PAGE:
Realization of Prophetic Visions
By Philip Mark Ames
THE GREAT FORNICATRIX
The most sacred of all human
relationships is marriage. It was arranged by God himself, and He is the one
who ordained that consummation of the marriage makes of the two persons one flesh.
Teaching the sanctity of marriage, Jesus quoted his Father's law, adding the
command: "So they are no longer two, but one flesh; therefore, what God
has yoked together, let not man put apart." (Matt. 19:3-9) When a man and
woman have sexual intercourse without the bond of marriage, they are committing
The Greek word for
fornication is "pornea", which is also translated "prostitution."
So a fornicatrix is a prostitute, and vice versa. Fornication is a vile mockery
of a very sacred and holy union. It is one of the sins which condemn the
unrepentant practicer to the lake of fire, the second death. (Rev. 21:8; Heb.
With this knowledge of how
God views fornication, turn to the seventeenth chapter of the Revelation. Here
John records his vision of a great fornicatrix. At the beginning of this
vision, John is approached by an angel, who says, "Come, I shall show to
you the judgment of the great harlot (pornes), the one sitting upon many
waters, with whom the kings of the earth committed fornication; and those inhabiting
the earth were made drunk from the wine of her fornication."
John was aware of the
seriousness of the sin for which this woman was being judged. And he knew the
precedent God had set in the judging of prostitutes before. For example, the
people of Israel had
voluntarily entered into a marriage relationship with God, at the foot of Mount Sinai. They legally bound themselves and their
descendants to obey God's law. He was to be their one Husband; they as a people
were to be his faithful (though secondary) wife. But the nation of Israel
became unfaithful. She went after other gods, sold her favors to the kings of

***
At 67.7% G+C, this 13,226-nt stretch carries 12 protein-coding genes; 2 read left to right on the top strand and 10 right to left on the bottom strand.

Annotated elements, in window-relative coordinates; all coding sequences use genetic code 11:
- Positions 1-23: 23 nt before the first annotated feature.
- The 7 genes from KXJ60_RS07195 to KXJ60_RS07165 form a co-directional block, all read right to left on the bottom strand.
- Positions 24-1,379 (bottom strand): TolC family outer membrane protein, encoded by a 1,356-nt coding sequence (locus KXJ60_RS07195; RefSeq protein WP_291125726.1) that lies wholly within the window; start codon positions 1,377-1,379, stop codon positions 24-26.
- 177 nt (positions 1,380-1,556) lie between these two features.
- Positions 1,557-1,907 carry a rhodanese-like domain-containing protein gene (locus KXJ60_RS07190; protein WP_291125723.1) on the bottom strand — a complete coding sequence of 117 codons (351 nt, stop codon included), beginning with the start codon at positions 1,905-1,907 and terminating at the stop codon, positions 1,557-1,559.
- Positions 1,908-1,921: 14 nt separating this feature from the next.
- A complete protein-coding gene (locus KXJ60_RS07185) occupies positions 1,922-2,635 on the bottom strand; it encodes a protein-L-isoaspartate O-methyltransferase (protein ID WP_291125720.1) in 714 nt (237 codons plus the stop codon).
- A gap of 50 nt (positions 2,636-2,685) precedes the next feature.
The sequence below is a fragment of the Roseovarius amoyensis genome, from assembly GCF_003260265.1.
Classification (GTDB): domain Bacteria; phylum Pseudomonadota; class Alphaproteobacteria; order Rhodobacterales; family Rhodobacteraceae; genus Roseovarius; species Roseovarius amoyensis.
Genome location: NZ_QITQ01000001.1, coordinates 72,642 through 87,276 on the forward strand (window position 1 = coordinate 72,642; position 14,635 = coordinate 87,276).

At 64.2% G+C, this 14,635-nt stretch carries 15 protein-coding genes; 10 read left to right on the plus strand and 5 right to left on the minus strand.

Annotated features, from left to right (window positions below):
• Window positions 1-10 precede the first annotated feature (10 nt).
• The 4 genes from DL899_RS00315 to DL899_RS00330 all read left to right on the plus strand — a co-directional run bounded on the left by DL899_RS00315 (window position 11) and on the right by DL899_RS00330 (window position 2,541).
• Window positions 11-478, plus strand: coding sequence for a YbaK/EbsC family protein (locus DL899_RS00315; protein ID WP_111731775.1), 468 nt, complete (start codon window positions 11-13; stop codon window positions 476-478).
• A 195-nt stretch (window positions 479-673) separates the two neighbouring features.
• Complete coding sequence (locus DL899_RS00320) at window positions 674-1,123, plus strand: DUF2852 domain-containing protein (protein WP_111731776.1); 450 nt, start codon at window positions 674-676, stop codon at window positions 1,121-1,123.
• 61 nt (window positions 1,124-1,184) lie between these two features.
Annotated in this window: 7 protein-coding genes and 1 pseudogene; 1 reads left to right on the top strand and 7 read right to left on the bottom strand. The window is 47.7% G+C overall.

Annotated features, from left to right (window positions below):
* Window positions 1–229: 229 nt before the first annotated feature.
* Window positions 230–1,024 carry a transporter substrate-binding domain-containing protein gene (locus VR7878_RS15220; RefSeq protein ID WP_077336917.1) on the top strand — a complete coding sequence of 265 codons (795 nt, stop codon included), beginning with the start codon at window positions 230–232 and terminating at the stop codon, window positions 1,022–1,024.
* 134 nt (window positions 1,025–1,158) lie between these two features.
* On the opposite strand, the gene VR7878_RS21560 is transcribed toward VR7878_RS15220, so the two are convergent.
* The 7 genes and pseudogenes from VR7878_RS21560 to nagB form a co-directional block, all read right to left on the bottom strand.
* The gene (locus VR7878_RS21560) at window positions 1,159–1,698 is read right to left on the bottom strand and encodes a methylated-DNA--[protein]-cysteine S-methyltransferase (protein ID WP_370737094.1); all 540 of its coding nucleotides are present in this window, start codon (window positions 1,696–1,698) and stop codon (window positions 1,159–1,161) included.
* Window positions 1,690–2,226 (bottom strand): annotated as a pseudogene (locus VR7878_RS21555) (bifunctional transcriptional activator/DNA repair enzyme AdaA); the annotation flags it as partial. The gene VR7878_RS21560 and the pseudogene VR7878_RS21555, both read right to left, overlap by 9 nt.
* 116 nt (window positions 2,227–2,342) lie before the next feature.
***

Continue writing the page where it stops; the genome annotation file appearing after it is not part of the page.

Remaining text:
other nations, and quit submitting herself to the law of her first and only
real Husband, Jehovah God.
The capital city of that
nation was Jerusalem.
As such, Jerusalem
represented the entire nation as God's holy city, His wife. The story of her
marriage to God, her adultery, her prostitution, and God's judgment of her is
told in the sixteenth chapter of Ezekiel. Having aroused God's wrath by her
adulterous course, she was to be stripped naked, stoned, cut with swords, and
burned with fire. This judgment was executed by the kings with whom she had
committed fornication. (See also the book of Lamentations.)
Though in His anger, He
severely punished her, yet God still loved Jerusalem, and He promised to restore her as
His wife following her repentance. But, the great harlot seen by John in the
Revelation had never been God's wife, nor does she ever repent. So, her
punishment will not be followed by her restoration, but is final and complete.
Who, now, is this wicked
woman? The angel states that she is sitting on many waters. He later explains
that the waters are peoples and crowds and nations and tongues. (Verse 15) The
emotional thought waves of mankind appear spiritually as many waters, a vast
sea. Supported by these waters, the great harlot suppresses the masses of
humanity. We are also told that the kings of the earth have committed
fornication with her. She has also made the earth's inhabitants drunk with the
wine of her prostitution. How are these things fulfilled? Who is this great
fornicatrix? Though many Protestants would like to think so, she is not Rome or Vatican
City or the Catholic Church. There can be only one
Written by: Philip Mark
Ames - - - © 1975 Philip Mark Ames. All rights reserved.